Health-related quality of life and pelvic floor dysfunction in advanced-stage ovarian cancer survivors: associations with objective activity behaviors and physiological characteristics

Christelle Schofield, Robert U. Newton, Paul Cohen, Daniel Galvão, Joanne McVeigh, Raj Kader Ali Mohan, Jason Tan, Stuart Salfinger, Leon Straker, Carolyn J. Peddle-McIntyre

Research output: Contribution to journalArticlepeer-review

14 Citations (Scopus)

Abstract

Purpose: Little is known about the relationship between health-related quality of life (HRQoL), pelvic floor dysfunction (PFD), and modifiable lifestyle and physiological factors for ovarian cancer survivors (OCS). The primary aim of the study was to compare post-treatment advanced-stage OCS with age-matched controls on measures of HRQoL and PFD. The secondary aim was to examine associations between HRQoL, PFD, objective activity behaviors, physical function, and body composition in OCS.
Methods:
Twenty advanced-stage OCS and 20 controls completed questionnaires assessing HRQoL (SF-36) and PFD (Australian Pelvic Floor Questionnaire), and underwent objective assessments of activity behavior (7-day accelerometer), physical function (400-m walk, repeated chair rise, 6-m usual-pace walk, one-repetition maximum chest press, and single-leg extension), and body composition (dual-energy x-ray absorptiometry).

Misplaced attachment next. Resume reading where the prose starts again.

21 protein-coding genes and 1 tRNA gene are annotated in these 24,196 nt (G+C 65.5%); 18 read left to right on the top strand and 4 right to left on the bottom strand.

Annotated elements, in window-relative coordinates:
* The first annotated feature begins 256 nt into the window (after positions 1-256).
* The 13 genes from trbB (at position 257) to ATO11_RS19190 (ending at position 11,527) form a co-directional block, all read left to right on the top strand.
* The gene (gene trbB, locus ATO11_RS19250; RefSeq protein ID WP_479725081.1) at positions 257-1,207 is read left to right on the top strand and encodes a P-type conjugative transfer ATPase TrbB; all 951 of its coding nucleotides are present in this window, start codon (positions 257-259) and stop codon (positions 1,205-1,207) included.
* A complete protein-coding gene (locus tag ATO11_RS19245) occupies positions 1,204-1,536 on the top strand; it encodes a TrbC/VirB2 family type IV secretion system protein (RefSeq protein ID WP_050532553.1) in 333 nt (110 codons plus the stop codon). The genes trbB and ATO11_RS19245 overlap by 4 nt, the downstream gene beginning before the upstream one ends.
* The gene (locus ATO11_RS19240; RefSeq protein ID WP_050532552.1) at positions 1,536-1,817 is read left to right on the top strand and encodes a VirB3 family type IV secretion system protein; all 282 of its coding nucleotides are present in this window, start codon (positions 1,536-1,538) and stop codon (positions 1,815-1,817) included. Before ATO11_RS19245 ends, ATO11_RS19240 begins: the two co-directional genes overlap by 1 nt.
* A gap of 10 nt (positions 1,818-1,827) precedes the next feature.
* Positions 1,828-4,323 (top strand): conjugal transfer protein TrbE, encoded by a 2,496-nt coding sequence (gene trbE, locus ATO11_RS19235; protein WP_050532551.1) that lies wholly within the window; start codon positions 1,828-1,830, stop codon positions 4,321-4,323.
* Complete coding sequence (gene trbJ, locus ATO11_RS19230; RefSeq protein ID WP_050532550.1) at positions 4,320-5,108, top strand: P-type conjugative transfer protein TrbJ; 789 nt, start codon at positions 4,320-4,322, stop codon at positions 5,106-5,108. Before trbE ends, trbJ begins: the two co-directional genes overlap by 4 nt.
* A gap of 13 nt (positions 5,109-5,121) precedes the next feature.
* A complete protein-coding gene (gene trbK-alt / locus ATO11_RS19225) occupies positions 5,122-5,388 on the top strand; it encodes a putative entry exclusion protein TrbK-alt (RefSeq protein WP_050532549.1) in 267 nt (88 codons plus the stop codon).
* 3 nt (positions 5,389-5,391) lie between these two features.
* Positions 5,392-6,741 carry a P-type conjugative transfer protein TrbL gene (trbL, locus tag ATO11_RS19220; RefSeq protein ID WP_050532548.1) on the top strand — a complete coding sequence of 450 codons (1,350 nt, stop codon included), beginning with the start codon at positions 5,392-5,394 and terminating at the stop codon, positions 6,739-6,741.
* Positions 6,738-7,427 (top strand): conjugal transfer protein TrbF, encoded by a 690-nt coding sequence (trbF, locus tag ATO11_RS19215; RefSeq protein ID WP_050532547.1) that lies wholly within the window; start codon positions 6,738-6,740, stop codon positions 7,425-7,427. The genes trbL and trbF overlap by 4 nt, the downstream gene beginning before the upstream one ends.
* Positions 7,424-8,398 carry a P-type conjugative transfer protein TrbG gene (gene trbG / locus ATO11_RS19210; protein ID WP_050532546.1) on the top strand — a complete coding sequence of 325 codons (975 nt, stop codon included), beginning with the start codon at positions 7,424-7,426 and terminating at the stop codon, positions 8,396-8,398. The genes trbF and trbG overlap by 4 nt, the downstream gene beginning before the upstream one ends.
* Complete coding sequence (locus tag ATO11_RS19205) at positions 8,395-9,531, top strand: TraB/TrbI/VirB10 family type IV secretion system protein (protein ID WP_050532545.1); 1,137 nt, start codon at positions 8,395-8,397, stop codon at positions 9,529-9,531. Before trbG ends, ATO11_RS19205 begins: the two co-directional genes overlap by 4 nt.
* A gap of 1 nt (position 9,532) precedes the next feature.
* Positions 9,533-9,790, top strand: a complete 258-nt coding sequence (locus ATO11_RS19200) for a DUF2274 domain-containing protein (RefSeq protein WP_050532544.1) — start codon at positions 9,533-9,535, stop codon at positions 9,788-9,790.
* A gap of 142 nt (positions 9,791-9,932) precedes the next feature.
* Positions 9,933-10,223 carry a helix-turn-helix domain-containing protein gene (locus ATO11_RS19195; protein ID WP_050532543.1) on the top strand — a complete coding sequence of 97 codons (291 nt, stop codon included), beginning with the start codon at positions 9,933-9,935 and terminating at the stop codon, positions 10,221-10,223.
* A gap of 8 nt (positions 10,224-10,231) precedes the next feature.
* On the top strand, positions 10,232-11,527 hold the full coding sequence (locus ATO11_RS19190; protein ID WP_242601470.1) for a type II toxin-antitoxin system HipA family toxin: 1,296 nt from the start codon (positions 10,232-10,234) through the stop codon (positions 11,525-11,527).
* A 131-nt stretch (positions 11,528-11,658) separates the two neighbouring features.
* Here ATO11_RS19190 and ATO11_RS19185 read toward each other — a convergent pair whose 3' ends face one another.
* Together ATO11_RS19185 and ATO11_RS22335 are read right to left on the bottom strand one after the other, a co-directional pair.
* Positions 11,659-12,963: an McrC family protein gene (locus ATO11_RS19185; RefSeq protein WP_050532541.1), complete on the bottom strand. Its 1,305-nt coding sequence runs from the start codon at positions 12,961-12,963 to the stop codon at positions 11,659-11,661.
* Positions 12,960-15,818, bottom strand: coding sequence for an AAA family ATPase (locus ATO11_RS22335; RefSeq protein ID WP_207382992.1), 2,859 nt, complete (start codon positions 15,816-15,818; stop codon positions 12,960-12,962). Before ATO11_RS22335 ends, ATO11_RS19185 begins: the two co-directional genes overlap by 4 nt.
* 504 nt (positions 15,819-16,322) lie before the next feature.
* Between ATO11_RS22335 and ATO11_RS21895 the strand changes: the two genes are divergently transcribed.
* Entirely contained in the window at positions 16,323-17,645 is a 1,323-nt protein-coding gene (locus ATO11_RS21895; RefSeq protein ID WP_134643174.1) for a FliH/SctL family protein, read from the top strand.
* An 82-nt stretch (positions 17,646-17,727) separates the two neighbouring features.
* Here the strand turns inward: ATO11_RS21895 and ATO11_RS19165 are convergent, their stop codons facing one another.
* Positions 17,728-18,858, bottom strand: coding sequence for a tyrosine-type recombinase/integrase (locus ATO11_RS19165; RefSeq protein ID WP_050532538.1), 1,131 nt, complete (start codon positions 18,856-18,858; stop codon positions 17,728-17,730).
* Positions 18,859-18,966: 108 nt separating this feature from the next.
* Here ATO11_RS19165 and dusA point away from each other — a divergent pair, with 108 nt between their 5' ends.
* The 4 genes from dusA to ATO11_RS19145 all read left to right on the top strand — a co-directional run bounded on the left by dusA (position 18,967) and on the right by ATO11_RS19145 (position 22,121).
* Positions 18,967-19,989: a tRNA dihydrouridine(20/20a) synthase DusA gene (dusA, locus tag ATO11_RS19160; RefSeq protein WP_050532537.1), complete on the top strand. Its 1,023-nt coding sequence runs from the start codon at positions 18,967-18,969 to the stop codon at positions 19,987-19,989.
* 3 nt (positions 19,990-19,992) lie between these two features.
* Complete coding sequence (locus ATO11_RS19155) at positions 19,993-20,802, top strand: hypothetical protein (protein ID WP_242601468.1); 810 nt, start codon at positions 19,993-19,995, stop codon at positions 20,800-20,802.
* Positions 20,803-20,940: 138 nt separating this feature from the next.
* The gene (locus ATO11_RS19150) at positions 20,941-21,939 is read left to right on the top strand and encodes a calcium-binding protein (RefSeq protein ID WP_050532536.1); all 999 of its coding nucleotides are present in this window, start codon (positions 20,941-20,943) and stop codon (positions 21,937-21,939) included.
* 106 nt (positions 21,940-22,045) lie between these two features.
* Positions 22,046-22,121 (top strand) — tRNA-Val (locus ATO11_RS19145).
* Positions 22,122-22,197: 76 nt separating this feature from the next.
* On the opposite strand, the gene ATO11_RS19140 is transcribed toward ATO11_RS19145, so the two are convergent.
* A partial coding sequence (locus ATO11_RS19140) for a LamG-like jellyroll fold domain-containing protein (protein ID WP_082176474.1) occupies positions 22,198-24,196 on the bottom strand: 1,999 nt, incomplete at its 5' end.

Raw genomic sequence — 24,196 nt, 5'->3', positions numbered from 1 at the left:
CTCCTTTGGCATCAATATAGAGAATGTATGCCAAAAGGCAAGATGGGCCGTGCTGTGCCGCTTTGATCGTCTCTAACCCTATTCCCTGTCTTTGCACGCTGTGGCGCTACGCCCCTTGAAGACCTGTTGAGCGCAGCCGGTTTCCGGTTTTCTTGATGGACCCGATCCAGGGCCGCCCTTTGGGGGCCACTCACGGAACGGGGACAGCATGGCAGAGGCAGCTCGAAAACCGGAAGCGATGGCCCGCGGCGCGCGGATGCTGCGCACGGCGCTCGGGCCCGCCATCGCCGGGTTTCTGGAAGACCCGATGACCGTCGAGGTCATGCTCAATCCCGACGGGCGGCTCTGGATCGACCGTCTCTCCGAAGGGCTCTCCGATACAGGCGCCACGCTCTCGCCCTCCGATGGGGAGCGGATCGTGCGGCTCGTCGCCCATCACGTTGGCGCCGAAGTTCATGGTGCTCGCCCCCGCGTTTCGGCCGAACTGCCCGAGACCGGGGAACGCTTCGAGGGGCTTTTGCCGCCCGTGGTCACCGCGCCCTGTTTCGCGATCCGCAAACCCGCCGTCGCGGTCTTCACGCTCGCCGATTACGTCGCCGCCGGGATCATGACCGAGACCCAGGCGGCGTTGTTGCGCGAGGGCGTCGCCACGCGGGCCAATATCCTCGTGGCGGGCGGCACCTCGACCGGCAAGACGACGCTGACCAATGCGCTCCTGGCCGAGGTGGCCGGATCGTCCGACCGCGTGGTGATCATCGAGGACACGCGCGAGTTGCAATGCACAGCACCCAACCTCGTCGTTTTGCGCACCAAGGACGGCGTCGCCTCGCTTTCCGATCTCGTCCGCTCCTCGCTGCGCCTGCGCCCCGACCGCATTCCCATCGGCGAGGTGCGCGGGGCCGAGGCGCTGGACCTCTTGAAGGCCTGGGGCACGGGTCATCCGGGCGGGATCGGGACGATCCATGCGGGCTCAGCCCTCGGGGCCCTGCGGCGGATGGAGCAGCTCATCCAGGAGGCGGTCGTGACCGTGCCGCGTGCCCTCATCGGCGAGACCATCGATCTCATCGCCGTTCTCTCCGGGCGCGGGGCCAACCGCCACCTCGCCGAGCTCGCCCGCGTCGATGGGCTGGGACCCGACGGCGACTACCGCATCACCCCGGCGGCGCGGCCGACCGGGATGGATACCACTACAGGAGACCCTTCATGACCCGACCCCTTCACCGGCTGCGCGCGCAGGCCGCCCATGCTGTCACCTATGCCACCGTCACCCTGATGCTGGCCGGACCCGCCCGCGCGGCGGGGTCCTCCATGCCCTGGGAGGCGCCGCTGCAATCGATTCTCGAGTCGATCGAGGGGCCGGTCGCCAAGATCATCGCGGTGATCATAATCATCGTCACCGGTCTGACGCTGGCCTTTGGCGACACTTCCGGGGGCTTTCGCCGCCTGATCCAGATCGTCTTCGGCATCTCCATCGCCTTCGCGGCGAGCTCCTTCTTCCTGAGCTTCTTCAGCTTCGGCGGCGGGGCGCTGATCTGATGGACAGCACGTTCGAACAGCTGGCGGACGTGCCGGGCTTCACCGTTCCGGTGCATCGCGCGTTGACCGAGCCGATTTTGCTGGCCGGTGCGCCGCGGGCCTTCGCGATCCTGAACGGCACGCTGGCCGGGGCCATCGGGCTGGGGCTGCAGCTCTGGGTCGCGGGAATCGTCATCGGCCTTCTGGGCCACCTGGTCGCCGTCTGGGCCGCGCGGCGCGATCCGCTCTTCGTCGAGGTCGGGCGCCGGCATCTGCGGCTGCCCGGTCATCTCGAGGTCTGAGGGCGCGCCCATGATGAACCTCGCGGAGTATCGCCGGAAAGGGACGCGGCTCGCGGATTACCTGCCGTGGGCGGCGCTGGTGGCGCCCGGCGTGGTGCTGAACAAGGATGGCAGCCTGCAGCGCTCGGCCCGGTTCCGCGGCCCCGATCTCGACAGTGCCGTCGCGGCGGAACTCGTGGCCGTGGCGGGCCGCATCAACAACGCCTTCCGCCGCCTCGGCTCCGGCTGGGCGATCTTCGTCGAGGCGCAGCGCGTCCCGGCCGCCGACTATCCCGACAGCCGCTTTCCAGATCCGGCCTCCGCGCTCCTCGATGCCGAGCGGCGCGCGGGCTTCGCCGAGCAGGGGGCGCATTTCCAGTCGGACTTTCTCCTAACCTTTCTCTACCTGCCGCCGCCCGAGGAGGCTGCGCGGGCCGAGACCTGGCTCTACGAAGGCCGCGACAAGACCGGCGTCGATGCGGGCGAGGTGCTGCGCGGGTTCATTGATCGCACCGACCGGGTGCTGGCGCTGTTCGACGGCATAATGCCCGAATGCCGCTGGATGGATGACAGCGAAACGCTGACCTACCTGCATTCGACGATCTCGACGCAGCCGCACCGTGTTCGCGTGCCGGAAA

Results:
Compared to controls, OCS had worse physical HRQoL (− 4.3 median difference, p = 0.013), but equivalent self reported PFD, indicated by combined bladder, bowel, and pelvic organ prolapse symptoms (0.89 mean difference, p = 0.277). In OCS, physical HRQoL was significantly negatively associated with PFD (r = 0.468, p = 0.043). Decreased physical HRQoL and increased PFD were significantly associated with less moderate-to-vigorous physical activity in ≥ 10-min bouts (ρ = 0.627,
p = 0.003; ρ = − 0.457, p = 0.049), more sedentary time (r = − 0.449, p = 0.047; r = 0.479, p = 0.038), and slower 400-m walk time (ρ = − 0.565, p = 0.022; ρ = 0.504, p = 0.028).
Conclusions:
Post-treatment advanced-stage OCS have decreased physical HRQoL, which is associated with modifiable factors such as worse PFD, less moderate-to-vigorous physical activity, more sedentary time, and decreased objective physical function.
This highlights the need for ongoing supportive care and multidisciplinary interventions after first-line ovarian cancer treatment.
Original languageEnglish
Pages (from-to)2239-2246
Number of pages8
JournalSupportive Care in Cancer
Volume26
Issue number7
DOIs
Publication statusPublished - Jul 2018

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